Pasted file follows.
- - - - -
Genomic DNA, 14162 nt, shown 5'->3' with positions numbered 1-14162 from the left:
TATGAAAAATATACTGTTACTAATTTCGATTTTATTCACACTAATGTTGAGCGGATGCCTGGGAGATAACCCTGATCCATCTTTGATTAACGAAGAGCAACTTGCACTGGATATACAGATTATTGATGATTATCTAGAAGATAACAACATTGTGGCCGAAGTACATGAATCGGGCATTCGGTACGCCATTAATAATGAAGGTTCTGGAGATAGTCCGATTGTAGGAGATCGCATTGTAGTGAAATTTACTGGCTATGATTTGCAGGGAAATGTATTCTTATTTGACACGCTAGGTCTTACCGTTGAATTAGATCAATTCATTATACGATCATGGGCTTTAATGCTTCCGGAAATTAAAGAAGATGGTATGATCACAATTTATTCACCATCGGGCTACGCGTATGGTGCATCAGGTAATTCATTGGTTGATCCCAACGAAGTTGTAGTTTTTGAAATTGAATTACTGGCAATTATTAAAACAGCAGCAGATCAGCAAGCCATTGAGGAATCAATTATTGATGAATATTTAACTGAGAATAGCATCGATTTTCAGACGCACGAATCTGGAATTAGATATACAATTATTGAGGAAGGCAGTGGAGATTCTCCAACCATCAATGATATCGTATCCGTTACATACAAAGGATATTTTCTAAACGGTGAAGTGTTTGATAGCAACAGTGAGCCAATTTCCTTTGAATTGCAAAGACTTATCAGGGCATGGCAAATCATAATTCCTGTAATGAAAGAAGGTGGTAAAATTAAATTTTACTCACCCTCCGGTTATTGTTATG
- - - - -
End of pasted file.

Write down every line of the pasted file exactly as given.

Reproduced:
Genomic DNA, 14162 nt, shown 5'->3' with positions numbered 1-14162 from the left:
TATGAAAAATATACTGTTACTAATTTCGATTTTATTCACACTAATGTTGAGCGGATGCCTGGGAGATAACCCTGATCCATCTTTGATTAACGAAGAGCAACTTGCACTGGATATACAGATTATTGATGATTATCTAGAAGATAACAACATTGTGGCCGAAGTACATGAATCGGGCATTCGGTACGCCATTAATAATGAAGGTTCTGGAGATAGTCCGATTGTAGGAGATCGCATTGTAGTGAAATTTACTGGCTATGATTTGCAGGGAAATGTATTCTTATTTGACACGCTAGGTCTTACCGTTGAATTAGATCAATTCATTATACGATCATGGGCTTTAATGCTTCCGGAAATTAAAGAAGATGGTATGATCACAATTTATTCACCATCGGGCTACGCGTATGGTGCATCAGGTAATTCATTGGTTGATCCCAACGAAGTTGTAGTTTTTGAAATTGAATTACTGGCAATTATTAAAACAGCAGCAGATCAGCAAGCCATTGAGGAATCAATTATTGATGAATATTTAACTGAGAATAGCATCGATTTTCAGACGCACGAATCTGGAATTAGATATACAATTATTGAGGAAGGCAGTGGAGATTCTCCAACCATCAATGATATCGTATCCGTTACATACAAAGGATATTTTCTAAACGGTGAAGTGTTTGATAGCAACAGTGAGCCAATTTCCTTTGAATTGCAAAGACTTATCAGGGCATGGCAAATCATAATTCCTGTAATGAAAGAAGGTGGTAAAATTAAATTTTACTCACCCTCCGGTTATTGTTATG